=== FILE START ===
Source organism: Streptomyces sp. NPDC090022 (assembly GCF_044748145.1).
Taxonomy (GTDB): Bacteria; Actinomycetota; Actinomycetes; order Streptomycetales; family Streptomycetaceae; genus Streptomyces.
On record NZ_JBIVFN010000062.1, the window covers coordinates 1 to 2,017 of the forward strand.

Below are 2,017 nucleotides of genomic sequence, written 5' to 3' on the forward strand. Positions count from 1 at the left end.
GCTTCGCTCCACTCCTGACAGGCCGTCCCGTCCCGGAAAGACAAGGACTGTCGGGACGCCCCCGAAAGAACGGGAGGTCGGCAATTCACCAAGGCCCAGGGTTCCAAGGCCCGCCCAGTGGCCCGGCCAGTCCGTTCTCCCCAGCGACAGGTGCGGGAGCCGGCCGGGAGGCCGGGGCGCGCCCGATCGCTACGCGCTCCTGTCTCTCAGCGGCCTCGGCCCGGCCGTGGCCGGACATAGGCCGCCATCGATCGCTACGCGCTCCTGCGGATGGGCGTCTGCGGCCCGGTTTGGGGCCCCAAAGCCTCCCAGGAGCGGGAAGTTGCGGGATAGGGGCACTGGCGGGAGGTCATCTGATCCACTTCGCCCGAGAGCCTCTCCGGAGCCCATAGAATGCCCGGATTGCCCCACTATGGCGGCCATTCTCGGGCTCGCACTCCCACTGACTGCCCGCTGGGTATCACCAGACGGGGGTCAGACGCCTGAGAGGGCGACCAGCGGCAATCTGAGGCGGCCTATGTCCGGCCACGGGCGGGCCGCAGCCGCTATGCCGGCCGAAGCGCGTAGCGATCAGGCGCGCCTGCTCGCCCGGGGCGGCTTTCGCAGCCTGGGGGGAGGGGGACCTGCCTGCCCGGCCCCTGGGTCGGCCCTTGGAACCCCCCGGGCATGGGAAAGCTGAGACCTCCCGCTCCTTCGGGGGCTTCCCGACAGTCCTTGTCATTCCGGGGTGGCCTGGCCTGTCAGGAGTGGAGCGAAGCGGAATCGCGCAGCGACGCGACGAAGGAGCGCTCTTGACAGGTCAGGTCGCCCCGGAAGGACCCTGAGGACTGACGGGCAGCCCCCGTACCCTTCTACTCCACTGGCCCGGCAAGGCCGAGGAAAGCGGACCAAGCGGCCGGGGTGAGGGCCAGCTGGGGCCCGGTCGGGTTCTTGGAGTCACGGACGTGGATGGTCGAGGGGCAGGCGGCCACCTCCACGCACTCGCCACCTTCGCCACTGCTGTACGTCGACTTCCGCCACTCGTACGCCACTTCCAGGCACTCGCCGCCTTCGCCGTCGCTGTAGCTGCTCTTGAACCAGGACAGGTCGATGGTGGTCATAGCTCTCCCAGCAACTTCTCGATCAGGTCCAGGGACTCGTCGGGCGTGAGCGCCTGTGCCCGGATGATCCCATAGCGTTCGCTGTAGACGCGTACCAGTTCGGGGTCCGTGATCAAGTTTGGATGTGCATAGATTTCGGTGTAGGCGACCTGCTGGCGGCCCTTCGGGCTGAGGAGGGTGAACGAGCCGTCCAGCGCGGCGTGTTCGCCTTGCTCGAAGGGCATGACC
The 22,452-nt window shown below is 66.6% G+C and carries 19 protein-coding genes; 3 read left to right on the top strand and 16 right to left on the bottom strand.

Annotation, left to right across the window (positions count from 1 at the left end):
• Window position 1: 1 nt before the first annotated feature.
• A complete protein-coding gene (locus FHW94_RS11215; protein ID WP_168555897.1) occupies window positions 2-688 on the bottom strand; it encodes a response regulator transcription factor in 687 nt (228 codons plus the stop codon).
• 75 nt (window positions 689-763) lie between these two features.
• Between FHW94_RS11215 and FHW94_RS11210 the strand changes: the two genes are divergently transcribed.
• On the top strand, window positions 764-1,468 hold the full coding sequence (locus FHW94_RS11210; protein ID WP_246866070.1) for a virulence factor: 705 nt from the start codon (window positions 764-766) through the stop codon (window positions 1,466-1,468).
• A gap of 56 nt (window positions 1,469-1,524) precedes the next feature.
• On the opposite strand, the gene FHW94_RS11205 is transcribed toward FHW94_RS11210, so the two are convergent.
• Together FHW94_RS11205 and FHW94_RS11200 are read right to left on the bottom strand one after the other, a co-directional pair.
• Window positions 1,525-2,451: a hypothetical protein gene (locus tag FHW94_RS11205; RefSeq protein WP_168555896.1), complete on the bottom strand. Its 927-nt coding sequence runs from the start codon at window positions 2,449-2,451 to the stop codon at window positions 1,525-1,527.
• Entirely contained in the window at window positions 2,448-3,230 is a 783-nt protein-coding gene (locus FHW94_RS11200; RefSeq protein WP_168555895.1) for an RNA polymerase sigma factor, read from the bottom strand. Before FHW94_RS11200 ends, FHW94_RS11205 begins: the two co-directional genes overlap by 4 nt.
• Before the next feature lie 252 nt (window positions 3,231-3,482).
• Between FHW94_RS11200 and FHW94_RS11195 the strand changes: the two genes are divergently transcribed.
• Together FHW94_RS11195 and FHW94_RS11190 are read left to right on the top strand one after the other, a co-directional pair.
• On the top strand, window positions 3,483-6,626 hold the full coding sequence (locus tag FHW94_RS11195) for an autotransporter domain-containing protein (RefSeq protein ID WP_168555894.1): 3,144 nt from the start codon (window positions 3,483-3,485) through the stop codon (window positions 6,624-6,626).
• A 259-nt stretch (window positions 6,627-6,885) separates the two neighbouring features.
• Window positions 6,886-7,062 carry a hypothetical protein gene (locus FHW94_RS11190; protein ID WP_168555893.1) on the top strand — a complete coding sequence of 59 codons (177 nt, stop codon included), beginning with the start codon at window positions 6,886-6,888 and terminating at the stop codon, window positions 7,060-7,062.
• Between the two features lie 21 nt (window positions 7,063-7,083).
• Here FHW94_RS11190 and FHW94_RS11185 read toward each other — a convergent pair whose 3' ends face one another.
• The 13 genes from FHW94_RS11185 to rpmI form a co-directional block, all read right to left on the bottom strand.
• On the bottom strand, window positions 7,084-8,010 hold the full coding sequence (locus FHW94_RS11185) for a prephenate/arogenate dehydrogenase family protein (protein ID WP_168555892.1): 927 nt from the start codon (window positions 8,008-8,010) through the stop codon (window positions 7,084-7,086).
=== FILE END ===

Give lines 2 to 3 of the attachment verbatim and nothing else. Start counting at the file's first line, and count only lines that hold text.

Taxonomy (GTDB): Bacteria; Actinomycetota; Actinomycetes; order Streptomycetales; family Streptomycetaceae; genus Streptomyces.
On record NZ_JBIVFN010000062.1, the window covers coordinates 1 to 2,017 of the forward strand.